|Maslow's Hierarchy of Needs|
At every church I've ever served, I have taught classes covering the Bible, spirituality, several of the social sciences, theology, vocation, stewardship, and even current events. In 18+ years of ordained ministry, in many ways I have enjoyed these opportunities more than leading worship. Maybe it is because I have not crossed the worship space barrier of impromptu communication between leader and congregation. I'm not that edgy. I like trying new things. But I can't have EVERYTHING be new. Newness abounds for me in the congregation I serve. Not revolutionary, necessarily, but it is new to me.
I do not teach classes in my life as a pastor in a church anymore. While I enjoy the preparation, I had too many classes where either one or two people attended, or none at all. Regardless of my principles of the nobility of the subject matter, I could not justify investing so much time in my own interests, let alone in when I discovered in what others have interest. This does not seem to bother the leaders of the congregation. Some of my older members lament that many do not show up to classes. For other leaders, they did not think I should take offense, but rather the tradition (probably not that long of one) of the church offering programmatic classes was not something that people were looking for in a church.
The relationship between church and teaching has always existed, but how should it exist? I have spent much time and reflection on why classes don't seem to work at my congregation. I have a few theories and circumstances to share. My job does not hang on carrying these things out, but it does matter that exploration continues in maintaining personal integrity.
- I have several career military families in the congregation. In speaking with military chaplains, congregational life is not necessarily a priority for the U.S. military. Occasionally it happens, but it is not because of any particular sense of mission. Therefore congregational life in a broad sense is not reinforced by my military-oriented households.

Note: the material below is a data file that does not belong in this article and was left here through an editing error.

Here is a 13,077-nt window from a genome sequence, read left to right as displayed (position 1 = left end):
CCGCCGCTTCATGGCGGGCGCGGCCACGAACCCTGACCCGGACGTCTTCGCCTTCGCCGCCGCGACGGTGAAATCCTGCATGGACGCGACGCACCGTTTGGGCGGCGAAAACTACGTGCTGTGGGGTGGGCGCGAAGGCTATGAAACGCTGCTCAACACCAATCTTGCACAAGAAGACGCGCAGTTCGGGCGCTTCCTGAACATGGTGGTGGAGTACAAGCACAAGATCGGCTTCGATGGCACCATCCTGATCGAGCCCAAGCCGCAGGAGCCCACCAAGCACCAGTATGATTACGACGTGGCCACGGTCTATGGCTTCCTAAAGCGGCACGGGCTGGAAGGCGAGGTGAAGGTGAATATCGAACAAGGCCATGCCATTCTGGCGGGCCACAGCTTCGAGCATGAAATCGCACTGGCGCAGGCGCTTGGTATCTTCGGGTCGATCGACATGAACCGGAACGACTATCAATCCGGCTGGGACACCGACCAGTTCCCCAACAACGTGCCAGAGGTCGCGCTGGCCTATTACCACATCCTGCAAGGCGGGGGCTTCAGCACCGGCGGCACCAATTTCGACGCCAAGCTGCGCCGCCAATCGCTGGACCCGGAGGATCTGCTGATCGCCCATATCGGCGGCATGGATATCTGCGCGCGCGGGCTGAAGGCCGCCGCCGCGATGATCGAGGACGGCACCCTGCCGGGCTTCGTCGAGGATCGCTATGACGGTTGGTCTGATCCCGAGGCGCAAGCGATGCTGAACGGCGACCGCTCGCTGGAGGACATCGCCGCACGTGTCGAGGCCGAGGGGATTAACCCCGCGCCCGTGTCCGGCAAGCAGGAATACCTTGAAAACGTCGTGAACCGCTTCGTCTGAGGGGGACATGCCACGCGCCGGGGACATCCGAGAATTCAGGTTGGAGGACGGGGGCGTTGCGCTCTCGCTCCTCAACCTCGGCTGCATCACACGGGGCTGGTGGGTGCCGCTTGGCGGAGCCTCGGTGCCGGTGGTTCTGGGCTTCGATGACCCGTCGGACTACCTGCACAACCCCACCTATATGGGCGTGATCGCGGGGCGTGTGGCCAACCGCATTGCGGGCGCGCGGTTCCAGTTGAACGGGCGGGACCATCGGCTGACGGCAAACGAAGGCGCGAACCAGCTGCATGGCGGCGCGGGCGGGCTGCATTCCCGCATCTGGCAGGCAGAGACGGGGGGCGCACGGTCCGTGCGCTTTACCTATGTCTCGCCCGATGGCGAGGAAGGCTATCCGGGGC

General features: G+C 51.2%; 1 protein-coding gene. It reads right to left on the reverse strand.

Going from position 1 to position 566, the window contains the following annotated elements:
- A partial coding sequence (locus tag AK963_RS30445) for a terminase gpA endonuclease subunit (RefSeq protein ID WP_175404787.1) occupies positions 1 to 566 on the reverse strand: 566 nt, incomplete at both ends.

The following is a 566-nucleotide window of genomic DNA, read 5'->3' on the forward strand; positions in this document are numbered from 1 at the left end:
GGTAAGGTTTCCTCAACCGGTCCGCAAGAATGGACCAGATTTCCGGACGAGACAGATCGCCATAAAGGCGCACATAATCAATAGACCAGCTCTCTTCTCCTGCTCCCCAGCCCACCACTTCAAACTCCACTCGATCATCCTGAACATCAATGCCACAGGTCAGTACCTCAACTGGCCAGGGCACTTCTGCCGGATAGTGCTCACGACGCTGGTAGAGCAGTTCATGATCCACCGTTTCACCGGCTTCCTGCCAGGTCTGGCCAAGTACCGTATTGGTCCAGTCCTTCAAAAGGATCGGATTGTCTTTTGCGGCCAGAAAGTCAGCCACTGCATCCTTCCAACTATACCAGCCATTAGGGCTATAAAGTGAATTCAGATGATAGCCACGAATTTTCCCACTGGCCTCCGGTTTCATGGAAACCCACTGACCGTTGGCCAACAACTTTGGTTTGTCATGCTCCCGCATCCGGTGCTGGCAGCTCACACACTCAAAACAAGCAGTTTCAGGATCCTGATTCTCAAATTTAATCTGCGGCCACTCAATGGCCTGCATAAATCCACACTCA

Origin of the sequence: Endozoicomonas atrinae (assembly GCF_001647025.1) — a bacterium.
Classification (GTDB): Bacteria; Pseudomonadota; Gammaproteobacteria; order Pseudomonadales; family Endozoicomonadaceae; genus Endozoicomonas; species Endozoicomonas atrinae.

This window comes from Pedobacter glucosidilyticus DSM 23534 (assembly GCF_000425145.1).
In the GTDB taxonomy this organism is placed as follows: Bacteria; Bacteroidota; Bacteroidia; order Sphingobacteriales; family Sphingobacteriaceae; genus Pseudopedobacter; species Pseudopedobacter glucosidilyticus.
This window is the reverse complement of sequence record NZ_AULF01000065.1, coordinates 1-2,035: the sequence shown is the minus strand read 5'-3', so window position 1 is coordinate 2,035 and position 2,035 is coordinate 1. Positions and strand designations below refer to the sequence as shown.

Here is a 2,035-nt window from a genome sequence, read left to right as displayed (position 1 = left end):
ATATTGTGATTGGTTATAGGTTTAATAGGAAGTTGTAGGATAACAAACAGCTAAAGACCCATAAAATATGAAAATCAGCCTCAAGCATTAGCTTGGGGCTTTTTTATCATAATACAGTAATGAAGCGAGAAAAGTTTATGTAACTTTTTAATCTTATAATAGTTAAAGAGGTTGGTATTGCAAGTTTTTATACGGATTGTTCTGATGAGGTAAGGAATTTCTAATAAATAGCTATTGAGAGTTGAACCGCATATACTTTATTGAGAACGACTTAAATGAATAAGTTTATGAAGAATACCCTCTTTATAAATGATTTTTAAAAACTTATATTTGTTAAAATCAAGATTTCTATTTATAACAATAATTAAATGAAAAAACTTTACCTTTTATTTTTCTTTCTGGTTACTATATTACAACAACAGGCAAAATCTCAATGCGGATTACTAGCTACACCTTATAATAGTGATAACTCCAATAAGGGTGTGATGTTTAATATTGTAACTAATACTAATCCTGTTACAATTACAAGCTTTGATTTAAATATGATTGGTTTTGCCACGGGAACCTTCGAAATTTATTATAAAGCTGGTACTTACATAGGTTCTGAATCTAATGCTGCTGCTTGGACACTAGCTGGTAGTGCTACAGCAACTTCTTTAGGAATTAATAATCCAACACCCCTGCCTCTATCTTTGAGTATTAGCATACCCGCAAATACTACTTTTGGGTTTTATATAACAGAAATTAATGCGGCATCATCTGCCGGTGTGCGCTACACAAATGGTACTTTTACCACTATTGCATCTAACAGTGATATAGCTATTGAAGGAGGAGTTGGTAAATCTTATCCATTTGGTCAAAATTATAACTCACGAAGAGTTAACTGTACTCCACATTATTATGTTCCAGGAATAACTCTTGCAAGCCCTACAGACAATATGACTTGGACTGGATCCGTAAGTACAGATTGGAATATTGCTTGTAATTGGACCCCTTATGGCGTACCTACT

- People invest less time in community endeavors (think Robert Putnam's "Bowling Alone"). When the budget of time is trimmed, sometimes it's congregational life that sees the cut.
- I have many people in the congregation who live on significantly different levels on Maslow's Hierarchy of Needs. Sometimes classes in congregational life are more about self-actualization than the personal/household safety concerns that many people I know have. I have been lectured by some people not in my congregation that people need the word of God as much as they need bread. Regardless of whether that is true, I am not going to manipulate people with forcing them to take a Bible class in order to get fed. I know ministries that do this, and I refuse to work like that.
- My congregation is the most diverse I have ever served. We have many first generation immigrants. We have people who live in poverty. We have people who live here a short time because of military itinerancy. I also have people with multiple years of graduate education. The biggest category of people is empty nesters. They are invested in the life of the church, but they are often gone. It is challenging to gather such a diverse group of adult learners.
What I have realized is that I never really had these challenges in the demographically similar congregations I served in the first 12-13 years of ministry. I am glad to have these challenges.
I am thankful for anyone who shares their own experiences in an evolving church related to adult learning, or could point me to particular resources that could be helpful. On top of all of this, I am part-time. I have to be strategic about where I invest my time. I am not afraid to fail, or let go of something that is not working, but I also can't operate like the Parable of the Sower and throw seed around haphazardly.